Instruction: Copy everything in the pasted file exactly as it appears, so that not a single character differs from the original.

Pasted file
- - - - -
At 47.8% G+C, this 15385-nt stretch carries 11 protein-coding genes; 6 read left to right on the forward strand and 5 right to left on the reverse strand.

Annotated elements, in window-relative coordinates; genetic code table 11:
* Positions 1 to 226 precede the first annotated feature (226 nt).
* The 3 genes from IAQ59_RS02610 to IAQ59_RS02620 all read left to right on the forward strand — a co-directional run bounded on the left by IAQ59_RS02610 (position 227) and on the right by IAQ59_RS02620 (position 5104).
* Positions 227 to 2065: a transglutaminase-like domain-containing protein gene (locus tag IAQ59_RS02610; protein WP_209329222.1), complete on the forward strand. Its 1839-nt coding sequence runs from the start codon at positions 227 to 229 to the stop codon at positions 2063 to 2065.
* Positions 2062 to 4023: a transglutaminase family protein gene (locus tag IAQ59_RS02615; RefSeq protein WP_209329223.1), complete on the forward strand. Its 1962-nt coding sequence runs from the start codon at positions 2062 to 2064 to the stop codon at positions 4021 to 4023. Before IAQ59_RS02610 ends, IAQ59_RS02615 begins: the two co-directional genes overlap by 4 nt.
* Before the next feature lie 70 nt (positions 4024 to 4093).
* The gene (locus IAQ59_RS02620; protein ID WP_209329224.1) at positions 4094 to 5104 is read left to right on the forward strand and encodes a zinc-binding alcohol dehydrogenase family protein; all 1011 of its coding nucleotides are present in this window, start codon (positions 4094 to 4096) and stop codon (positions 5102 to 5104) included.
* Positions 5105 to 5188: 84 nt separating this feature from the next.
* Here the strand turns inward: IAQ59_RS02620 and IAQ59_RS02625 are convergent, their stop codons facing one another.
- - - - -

At 47.8% G+C, this 15385-nt stretch carries 11 protein-coding genes; 6 read left to right on the forward strand and 5 right to left on the reverse strand.

Annotated elements, in window-relative coordinates; genetic code table 11:
* Positions 1 to 226 precede the first annotated feature (226 nt).
* The 3 genes from IAQ59_RS02610 to IAQ59_RS02620 all read left to right on the forward strand — a co-directional run bounded on the left by IAQ59_RS02610 (position 227) and on the right by IAQ59_RS02620 (position 5104).
* Positions 227 to 2065: a transglutaminase-like domain-containing protein gene (locus tag IAQ59_RS02610; protein WP_209329222.1), complete on the forward strand. Its 1839-nt coding sequence runs from the start codon at positions 227 to 229 to the stop codon at positions 2063 to 2065.
* Positions 2062 to 4023: a transglutaminase family protein gene (locus tag IAQ59_RS02615; RefSeq protein WP_209329223.1), complete on the forward strand. Its 1962-nt coding sequence runs from the start codon at positions 2062 to 2064 to the stop codon at positions 4021 to 4023. Before IAQ59_RS02610 ends, IAQ59_RS02615 begins: the two co-directional genes overlap by 4 nt.
* Before the next feature lie 70 nt (positions 4024 to 4093).
* The gene (locus IAQ59_RS02620; protein ID WP_209329224.1) at positions 4094 to 5104 is read left to right on the forward strand and encodes a zinc-binding alcohol dehydrogenase family protein; all 1011 of its coding nucleotides are present in this window, start codon (positions 4094 to 4096) and stop codon (positions 5102 to 5104) included.
* Positions 5105 to 5188: 84 nt separating this feature from the next.
* Here the strand turns inward: IAQ59_RS02620 and IAQ59_RS02625 are convergent, their stop codons facing one another.